Epilogue of the Cigar DivanON a certain day of lashing rain in the December of last year, and between the hours of nine and ten in the morning, Mr. Edward Challoner pioneered himself under an umbrella to the door of the Cigar Divan in Rupert Street. It was a place he had visited but once before: the memory of what had followed on that visit and the fear of Somerset having prevented his return. Even now, he looked in before he entered; but the shop was free of customers.
The young man behind the counter was so intently writing in a penny version-book, that he paid no heed to Challoner's arrival. On a second glance, it seemed to the latter that he recognised him.
`By Jove,' he thought, `unquestionably Somerset!'
And though this was the very man he had been so sedulously careful to avoid, his unexplained position at the receipt of custom changed distaste to curiosity.
```Or opulent rotunda strike the sky,''' said the shopman to himself, in the tone of one considering a verse. `I suppose it would be too much to say ``orotunda,'' and yet how noble it were! ``Or opulent orotunda strike the sky.''' But that is the bitterness of arts; you see a good effect, and some nonsense about sense continually intervenes.'
`Somerset, my dear fellow,' said Challoner, `is this a masquerade?'
`What? Challoner!' cried the shopman. `I am delighted to see you. One moment, till I finish the octave of my sonnet: only the octave.' And with a friendly waggle of the hand, he once more buried himself in the commerce of the Muses. `I say,' he said presently, looking up, `you seem in wonderful preservation: how about the hundred pounds?'
`I have made a small inheritance from a great aunt in Wales,' replied Challoner modestly.
`Ah,' said Somerset, `I very much doubt the legitimacy of inheritance. The State, in my view, should collar it. I am now going through a stage of socialism and poetry,' he added apologetically, as one who spoke of a course of medicinal waters.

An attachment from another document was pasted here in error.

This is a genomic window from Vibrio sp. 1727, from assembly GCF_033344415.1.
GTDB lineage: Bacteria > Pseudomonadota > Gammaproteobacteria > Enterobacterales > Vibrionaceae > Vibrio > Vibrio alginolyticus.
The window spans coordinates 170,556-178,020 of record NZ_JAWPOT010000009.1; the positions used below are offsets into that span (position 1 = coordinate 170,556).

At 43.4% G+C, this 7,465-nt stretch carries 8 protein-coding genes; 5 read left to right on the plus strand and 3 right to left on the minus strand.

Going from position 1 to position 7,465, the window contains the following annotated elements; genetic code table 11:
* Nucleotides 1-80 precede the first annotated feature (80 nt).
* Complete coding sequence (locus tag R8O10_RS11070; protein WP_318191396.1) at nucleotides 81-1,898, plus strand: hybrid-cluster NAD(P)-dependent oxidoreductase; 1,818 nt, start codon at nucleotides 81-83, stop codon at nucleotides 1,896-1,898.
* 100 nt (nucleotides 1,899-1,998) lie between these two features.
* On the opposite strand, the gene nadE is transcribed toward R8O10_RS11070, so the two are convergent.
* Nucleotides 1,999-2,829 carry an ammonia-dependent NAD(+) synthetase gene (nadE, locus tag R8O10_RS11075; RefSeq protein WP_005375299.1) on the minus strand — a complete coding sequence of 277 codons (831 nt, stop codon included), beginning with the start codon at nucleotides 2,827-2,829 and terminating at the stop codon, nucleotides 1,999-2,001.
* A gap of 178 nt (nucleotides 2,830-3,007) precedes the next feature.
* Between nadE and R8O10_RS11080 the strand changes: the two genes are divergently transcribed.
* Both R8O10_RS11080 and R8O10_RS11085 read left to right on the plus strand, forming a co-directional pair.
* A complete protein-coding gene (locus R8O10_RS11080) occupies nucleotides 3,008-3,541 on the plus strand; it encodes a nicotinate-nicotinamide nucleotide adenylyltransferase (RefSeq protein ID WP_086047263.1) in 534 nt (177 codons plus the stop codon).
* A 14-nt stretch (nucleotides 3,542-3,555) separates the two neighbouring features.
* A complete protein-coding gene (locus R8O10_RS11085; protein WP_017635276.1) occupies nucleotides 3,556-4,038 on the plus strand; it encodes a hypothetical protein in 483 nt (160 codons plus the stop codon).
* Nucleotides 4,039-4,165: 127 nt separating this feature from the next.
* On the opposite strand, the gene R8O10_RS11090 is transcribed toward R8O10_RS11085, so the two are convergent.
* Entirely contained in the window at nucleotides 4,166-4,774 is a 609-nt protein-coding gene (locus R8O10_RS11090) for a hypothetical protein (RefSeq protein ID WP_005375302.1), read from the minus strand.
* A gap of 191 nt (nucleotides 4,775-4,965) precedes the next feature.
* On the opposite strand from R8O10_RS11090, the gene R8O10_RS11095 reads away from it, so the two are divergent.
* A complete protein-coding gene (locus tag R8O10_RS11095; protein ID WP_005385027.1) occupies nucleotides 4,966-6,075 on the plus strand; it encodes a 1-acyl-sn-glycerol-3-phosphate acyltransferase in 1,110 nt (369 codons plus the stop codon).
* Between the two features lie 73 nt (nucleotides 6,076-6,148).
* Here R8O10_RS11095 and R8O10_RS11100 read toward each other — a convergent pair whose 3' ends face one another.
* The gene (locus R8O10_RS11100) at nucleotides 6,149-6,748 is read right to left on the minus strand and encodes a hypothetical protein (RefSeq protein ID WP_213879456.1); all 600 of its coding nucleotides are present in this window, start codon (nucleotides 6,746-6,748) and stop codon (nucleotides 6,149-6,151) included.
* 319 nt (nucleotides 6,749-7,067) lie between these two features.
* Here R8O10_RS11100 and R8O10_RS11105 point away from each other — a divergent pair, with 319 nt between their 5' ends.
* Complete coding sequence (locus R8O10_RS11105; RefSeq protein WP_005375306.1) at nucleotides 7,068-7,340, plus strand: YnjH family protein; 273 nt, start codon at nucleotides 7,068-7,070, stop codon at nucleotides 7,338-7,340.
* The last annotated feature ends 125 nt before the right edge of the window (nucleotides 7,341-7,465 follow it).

`And are you really the person of the - establishment?' inquired Challoner, deftly evading the word `shop.'
`A vendor, sir, a vendor,' returned the other, pocketing his poesy. `I help old Happy and Glorious. Can I offer you a weed?'
`Well, I scarcely like ... ' began Challoner.
`Nonsense, my dear fellow,' cried the shopman. `We are very proud of the business; and the old man, let me inform you, besides being the most egregious of created beings from the point of view of ethics, is literally sprung from the loins of kings. ``De Godall je suis le fervent.'' There is only one Godall. - By the way,' he added, as Challoner lit his cigar, `how did you get on with the detective trade?'
`I did not try,' said Challoner curtly.
`Ah, well, I did,' returned Somerset, `and made the most incomparable mess of it: lost all my money and fairly covered myself with odium and ridicule. There is more in that business, Challoner, than meets the eye; there is more, in fact, in all businesses. You must believe in them, or get up the belief that you believe. Hence,' he added, `the recognised inferiority of the plumber, for no one could believe in plumbing.'
`A propos,' asked Challoner, `do you still paint?'
`Not now,' replied Paul; `but I think of taking up the violin.'
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